For those who aren’t skilled in design, it is easy to look at a website and fail to notice all the intricate details that went into its creation. When you look at a colorful, creative, user-friendly website, it is easy to assume the concept just came together without much effort. After all, it’s simple to use…so it must have been simple to make!
In reality, the web design process is quite involved. There are several phases that you and the designer must navigate.
Phase #1: Gathering Necessary Information
This is the most important stage of the web design process. It sets the stage for the entire project. Before going any further, the web designer must have a thorough understanding of your business and what your expectations are.
The designer will need to know…
- Your purpose. Do you want to simply provide information to visitors or do you intend to sell something?
- Your goals. Do you hope to rank on the first page of Google? Do you want to draw 10,000 visitors each month? Do you hope to earn a fortune with affiliate marketing?
- Your target audience. Think about the age, sex and interest of the people who will be visiting your site.
- Your special requests. Maybe you want your website to include a community forum. Perhaps you want an ecommerce store for your products.
- Your creative ideas. Are there certain web design trends that have caught your eye? Can you visualize the logo for your company?
Your designer needs to know all this – and much more!
Phase #2: Planning the Structure
Before getting too far into the creative aspect of things, your designer will need to map out the big picture of your site.
A site map is basically an outline of all the topics and subtopics you hope to touch on. Later, this will help the website designer implement a user-friendly navigation system.
You’ll also want to work together to determine the best technological aspects of the site. The designer will need to know what Content Management System you want to use (for example, WordPress).
Phase #3: Building the Site
This phase comprises the bulk of the actual website design process. The visual layout takes shape and you’ll begin to understand the look and feel of the site.
The designer will take all the visual elements of your project and put them together – logo, color scheme, etc.
At the end of this phase, there will be a prototype for you to check out. Excluding the site content and other special features, you’ll be able to see the basic shape of the finished product. A review and approval cycle will take place with the designer making your suggested tweaks.
After the visual tweaks have been made, the designer will move to the development portion of this phase. The designer will add the content and actually create the site. At the end of this phase, there will be a functional website.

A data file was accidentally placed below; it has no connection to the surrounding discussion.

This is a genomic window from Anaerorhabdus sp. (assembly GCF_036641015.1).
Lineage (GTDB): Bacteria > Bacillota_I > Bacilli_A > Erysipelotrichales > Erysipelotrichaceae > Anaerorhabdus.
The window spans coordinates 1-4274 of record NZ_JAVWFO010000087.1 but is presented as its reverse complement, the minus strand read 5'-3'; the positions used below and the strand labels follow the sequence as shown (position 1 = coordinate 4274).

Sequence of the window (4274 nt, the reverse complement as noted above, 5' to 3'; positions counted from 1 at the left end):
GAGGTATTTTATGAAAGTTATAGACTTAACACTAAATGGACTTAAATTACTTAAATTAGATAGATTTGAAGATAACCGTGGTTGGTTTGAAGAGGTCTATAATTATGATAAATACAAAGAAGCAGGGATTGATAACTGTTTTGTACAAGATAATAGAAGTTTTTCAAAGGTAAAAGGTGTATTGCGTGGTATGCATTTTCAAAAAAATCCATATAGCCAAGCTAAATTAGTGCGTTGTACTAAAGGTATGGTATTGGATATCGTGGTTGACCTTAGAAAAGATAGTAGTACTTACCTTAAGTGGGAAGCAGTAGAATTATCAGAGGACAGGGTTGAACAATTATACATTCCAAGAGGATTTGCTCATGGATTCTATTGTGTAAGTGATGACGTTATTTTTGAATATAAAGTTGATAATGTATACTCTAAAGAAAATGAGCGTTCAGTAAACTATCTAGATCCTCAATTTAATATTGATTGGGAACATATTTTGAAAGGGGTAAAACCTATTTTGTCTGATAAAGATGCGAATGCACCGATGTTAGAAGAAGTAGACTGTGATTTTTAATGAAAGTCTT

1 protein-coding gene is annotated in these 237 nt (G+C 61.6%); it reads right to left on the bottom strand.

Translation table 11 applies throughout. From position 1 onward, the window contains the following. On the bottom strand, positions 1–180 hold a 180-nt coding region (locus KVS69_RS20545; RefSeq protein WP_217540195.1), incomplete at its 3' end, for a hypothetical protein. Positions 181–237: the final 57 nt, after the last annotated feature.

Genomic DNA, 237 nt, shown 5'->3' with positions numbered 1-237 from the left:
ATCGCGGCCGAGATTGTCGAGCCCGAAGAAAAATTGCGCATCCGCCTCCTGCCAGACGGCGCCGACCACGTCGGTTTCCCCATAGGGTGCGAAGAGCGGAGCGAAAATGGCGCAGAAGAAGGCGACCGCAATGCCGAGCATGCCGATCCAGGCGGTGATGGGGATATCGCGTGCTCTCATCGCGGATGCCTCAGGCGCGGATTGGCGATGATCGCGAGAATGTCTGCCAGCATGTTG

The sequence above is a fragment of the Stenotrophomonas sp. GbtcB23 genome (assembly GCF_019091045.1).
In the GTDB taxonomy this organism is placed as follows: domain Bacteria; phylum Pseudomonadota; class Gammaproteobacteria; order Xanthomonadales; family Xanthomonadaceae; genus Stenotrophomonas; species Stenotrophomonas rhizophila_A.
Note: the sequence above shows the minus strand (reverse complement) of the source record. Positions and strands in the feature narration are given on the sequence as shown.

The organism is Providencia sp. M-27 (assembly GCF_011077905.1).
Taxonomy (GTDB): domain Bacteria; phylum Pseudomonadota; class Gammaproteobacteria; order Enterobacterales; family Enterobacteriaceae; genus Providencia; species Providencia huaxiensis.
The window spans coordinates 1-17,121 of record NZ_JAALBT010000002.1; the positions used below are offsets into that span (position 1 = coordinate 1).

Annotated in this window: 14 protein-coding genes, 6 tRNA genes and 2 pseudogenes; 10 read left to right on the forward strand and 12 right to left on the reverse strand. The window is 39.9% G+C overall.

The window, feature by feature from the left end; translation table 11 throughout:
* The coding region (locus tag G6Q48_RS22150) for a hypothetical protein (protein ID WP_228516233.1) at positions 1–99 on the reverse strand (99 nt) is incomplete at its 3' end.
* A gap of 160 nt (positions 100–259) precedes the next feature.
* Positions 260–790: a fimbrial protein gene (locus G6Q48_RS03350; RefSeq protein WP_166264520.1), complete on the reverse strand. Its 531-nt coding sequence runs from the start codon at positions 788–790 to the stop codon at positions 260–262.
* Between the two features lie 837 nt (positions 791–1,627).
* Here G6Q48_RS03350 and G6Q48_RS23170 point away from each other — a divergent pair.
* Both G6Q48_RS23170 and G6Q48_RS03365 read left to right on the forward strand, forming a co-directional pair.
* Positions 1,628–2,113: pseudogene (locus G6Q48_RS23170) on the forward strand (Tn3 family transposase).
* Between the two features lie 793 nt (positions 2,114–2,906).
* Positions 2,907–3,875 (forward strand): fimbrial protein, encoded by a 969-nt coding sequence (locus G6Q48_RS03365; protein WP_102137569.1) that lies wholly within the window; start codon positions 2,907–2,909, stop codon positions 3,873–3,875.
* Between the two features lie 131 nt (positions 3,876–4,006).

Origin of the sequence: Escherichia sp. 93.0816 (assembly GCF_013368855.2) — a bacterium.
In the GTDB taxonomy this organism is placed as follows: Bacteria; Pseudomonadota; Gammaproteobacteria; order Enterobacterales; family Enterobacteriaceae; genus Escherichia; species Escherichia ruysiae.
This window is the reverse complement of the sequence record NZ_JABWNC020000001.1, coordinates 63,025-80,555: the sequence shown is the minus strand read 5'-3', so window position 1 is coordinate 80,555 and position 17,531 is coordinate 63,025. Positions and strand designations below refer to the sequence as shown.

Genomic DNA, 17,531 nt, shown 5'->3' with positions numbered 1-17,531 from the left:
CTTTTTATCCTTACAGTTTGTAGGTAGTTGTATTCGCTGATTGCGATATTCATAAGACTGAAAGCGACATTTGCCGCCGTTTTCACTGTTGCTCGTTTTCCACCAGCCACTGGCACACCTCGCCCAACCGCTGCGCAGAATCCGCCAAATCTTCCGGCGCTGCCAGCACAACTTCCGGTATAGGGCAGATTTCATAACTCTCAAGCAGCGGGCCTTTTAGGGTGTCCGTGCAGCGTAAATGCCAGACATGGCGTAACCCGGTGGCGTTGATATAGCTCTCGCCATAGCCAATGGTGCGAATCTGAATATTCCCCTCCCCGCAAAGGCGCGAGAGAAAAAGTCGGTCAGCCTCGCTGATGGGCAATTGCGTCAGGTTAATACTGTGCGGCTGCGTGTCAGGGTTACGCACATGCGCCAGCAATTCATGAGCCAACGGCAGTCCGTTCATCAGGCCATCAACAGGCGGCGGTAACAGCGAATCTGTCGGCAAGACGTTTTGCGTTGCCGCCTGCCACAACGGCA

Phase #4: Testing the Site
Once the website is functional, the website designer will test various aspects like the forms and links. The designer will also need to check compatibility issues (making sure it looks the same on all browsers and mobile devices).
You’ll need to communicate with the designer regarding the final reveal. When, exactly, do you want the site to go live? Once you’ve decided that, the designer will “un-hide” the site or remove the “under construction” page.
Phase #5: Promoting the Finished Product
Technically, the web designer’s responsibilities are finished at this point. However, if you work with a full-service marketing firm, you’ll learn the real work is just beginning.
This isn’t the Field of Dreams; if you build it, they won’t necessarily come. You need to put in a lot of effort to drive traffic to your newly completed website.
A marketing professional will help you create an SEO checklist. This helps increase your likelihood of being found in a Google search. It will involve both onsite and offsite optimization techniques.
You might also consider social media marketing. This is the act of using social media networks (like Facebook and Twitter) to drive traffic to your site and raise awareness of your brand.
There are tons of other marketing techniques that are available to increase the visibility of your site. A marketing professional can help you identify the ones that would be best for you.
Phase #6: Maintaining the Ongoing Project
Most website evolve over time. Perhaps you want to add a new product to your ecommerce store. Maybe you want to delete one of the previously offered services. Some site owners like to outsource the job of maintaining their blog.
Unless you have an in-house design team, it is probably best to have your original web designer help you with these things. It is easy to make a simple mistake that has devastating, long-term ramifications to your site. It’s usually best to let a professional handle web design changes!
While the web design process might be complicated and time consuming, it is definitely worth it when you lay eyes on the incredible finished product!